fiction / food / mystery

The Satanic Mechanic: A Tannie Maria Mystery by Sally Andrew


The  Tannie Maria mysteries are one of my all-time favorite mystery series. That’s really saying something because I have read literally thousands of mysteries over the years. The Satanic Mechanic was a lot of fun and a little less gruesome than the first book in the series which involved some unfortunate wildlife poaching scenes.

The series takes place in Ladismith in the Klein Karoo region of South Africa. Already that is intriguing because how many contemporary novels (and a mystery at that!) available in the US take place in South Africa? Not very many, I checked. Sally Andrew does a great job of really making you feel like you are there. Lovely descriptions of the birds, wild animals, and landscape. She also weaves in Afrikaans words and phrases in a wonderful way; the next line or two will be saying the same thing or describing it in English so you aren’t left scratching your head.  There is a bit of South African history in this book, more than what was in the first book which was interesting.

Tannie (auntie, an honorific for an older lady pronounced to rhyme with “honey”) Maria writes an advice and recipe column in the tiny 3-person run town newspaper. People write in looking for advice and she answers their questions and gives them a recipe to help. For example, if a woman wants to show her boyfriend she is serious, she might give a recipe for an extra special cake. It is a cute detail that somehow doesn’t become cutesy. The book made me so interested in South African food so be forewarned, Tannie Maria cooks at least one cake, some biscuits, normally lunch and always a multi-dish dinner every day and gives descriptions of each. There are also recipes in the back for many of the dishes, thankfully. Now I just need to dig a firepit and buy a potjie.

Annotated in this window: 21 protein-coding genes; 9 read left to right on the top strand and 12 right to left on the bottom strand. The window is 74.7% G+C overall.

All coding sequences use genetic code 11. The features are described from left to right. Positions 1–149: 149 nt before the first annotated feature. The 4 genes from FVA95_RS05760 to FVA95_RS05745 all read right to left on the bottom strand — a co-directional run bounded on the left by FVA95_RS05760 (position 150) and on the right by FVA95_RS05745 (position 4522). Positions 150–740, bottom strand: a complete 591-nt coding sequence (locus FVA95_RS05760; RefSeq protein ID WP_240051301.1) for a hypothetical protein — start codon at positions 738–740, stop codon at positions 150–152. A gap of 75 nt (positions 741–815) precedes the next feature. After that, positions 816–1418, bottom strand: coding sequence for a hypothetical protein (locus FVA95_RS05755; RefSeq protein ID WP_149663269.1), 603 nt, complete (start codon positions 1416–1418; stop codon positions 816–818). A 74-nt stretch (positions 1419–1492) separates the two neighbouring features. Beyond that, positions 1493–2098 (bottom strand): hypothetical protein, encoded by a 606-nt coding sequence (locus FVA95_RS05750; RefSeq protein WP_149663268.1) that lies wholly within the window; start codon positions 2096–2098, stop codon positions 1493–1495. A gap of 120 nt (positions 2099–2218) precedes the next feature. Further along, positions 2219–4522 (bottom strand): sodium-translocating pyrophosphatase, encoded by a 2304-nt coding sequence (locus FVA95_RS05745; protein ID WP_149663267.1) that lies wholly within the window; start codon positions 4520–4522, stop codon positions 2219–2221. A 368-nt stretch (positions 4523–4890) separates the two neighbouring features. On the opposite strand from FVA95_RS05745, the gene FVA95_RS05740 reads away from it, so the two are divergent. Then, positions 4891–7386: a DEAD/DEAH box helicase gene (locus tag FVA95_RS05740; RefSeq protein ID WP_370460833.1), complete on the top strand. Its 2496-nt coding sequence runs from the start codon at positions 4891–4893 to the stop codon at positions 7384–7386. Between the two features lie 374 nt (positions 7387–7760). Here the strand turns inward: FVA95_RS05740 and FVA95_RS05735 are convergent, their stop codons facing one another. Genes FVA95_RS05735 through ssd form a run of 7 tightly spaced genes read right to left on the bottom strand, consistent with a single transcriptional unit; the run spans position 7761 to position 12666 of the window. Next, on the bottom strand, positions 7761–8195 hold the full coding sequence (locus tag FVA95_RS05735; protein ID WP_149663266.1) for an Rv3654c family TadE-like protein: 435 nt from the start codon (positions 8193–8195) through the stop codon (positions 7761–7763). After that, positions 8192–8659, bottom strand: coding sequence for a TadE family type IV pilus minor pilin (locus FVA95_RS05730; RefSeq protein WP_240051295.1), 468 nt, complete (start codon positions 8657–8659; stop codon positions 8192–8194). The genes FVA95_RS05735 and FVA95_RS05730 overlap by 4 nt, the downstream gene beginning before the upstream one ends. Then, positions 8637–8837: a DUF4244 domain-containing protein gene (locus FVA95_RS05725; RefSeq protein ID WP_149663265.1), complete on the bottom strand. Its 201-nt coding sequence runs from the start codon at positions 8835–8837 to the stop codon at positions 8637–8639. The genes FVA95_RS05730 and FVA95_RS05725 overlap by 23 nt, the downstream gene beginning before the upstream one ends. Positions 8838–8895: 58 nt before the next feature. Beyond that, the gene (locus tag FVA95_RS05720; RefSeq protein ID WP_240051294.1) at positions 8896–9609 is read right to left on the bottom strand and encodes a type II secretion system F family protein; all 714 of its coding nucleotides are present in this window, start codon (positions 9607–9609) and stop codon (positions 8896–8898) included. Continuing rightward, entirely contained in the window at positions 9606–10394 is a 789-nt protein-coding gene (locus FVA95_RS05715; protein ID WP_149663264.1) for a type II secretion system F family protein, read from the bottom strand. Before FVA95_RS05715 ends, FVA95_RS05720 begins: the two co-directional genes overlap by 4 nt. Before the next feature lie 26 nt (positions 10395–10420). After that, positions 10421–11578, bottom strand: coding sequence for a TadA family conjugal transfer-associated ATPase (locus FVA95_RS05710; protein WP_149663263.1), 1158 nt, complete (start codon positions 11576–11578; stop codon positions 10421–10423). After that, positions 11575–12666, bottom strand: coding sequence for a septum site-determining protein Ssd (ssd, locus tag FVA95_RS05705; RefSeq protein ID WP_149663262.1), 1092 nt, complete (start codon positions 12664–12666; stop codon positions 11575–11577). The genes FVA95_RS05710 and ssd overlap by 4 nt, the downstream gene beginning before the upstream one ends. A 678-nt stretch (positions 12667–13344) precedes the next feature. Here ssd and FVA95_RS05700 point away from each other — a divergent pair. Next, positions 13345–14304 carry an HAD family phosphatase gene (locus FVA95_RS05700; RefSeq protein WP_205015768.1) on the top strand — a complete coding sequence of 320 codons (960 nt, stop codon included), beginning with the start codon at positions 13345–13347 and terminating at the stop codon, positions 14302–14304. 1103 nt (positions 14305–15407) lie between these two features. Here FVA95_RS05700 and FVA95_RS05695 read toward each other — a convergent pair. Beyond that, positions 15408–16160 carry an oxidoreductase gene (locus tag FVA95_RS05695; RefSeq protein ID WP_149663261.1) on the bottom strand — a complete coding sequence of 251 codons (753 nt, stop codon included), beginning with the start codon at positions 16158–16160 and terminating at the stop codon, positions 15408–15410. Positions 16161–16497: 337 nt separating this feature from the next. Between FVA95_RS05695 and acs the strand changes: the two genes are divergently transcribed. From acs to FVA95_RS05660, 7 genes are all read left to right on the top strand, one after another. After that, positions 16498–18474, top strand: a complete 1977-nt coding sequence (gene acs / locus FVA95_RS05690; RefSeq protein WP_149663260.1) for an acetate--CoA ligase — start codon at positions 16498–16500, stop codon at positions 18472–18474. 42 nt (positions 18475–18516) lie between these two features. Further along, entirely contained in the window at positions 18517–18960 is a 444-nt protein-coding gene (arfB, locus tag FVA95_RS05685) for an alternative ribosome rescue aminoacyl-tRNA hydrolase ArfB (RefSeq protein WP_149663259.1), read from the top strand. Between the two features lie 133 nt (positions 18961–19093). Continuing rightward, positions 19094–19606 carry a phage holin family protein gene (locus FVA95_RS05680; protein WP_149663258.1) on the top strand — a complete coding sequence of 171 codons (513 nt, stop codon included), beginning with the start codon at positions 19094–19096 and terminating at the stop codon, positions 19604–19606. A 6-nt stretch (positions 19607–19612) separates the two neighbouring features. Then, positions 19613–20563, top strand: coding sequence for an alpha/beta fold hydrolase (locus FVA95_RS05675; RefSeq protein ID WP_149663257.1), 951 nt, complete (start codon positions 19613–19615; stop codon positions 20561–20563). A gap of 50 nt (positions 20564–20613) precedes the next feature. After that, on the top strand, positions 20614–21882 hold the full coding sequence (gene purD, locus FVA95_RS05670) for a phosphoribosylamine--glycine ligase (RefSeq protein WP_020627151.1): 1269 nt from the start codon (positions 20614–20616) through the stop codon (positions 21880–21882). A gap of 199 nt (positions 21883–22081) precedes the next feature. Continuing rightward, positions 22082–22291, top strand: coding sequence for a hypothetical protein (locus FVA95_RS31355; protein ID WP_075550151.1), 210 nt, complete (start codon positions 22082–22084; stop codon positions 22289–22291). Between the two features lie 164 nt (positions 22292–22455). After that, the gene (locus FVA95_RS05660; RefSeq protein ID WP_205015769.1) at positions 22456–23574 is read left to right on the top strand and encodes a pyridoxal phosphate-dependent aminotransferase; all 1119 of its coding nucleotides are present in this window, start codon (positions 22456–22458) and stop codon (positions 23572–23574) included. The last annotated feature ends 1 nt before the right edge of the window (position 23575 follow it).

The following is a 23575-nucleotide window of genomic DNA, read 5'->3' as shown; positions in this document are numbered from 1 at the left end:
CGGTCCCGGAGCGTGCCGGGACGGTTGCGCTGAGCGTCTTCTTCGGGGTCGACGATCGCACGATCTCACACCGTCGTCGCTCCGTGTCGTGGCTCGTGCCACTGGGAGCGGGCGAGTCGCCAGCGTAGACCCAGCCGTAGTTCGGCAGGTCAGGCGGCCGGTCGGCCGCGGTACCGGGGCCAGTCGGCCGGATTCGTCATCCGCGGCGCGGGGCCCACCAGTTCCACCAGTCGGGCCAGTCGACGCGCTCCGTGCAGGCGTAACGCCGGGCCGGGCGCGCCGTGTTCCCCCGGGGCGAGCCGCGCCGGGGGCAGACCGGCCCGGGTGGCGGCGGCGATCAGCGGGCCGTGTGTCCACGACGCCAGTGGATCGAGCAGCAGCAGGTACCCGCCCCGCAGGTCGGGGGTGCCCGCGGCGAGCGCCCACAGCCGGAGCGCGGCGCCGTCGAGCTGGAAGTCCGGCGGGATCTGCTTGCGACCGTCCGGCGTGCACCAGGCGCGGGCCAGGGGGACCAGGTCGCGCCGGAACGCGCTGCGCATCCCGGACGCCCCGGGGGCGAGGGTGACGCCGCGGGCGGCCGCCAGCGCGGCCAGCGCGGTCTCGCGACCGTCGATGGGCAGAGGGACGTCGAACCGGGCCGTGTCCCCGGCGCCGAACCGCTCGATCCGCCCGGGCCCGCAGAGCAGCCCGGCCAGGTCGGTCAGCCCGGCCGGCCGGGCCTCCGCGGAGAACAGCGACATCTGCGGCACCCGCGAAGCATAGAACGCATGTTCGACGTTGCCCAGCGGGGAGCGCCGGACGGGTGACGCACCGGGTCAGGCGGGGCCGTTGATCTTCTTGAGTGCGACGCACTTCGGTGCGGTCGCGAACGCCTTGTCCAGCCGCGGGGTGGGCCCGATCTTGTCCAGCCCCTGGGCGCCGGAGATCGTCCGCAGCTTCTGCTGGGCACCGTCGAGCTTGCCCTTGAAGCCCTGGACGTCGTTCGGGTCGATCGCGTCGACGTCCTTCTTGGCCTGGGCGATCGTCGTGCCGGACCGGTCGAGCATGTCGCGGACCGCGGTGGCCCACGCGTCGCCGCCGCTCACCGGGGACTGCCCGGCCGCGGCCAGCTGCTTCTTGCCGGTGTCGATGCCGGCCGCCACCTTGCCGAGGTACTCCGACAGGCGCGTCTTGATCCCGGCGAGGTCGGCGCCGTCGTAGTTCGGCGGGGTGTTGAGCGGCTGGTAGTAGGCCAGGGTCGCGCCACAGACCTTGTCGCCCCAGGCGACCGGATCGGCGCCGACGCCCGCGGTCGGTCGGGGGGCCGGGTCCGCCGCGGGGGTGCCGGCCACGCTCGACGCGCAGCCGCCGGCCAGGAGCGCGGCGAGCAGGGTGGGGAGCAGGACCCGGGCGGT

This book finds Tannie Maria trying to help her policeman boyfriend solve crime despite his adamant feels towards her not helping him solve crimes after the incidents in the last book. Like many a heroine she stumbles across clues anyway and an early murder ends up being related to a later murder at her PTSD support group that she is attending to help her heal from her dead husband’s abuse. The “Satanic Mechanic” in the title refers to the quirky man who runs the PTSD group and also is a sheep farmer and a mechanic and possible former Satanist.

Despite it being a “cozy” mystery and some outlandish things happening (Satanists!) the story is rather serious at times but always immensely enjoyable. I highly recommend it anyone who loves a good heroine, interesting characters, a complicated plot, unusual setting and a mystery that while not hardboiled or very violent does deal with some serious issues and is quite in-depth and well written.

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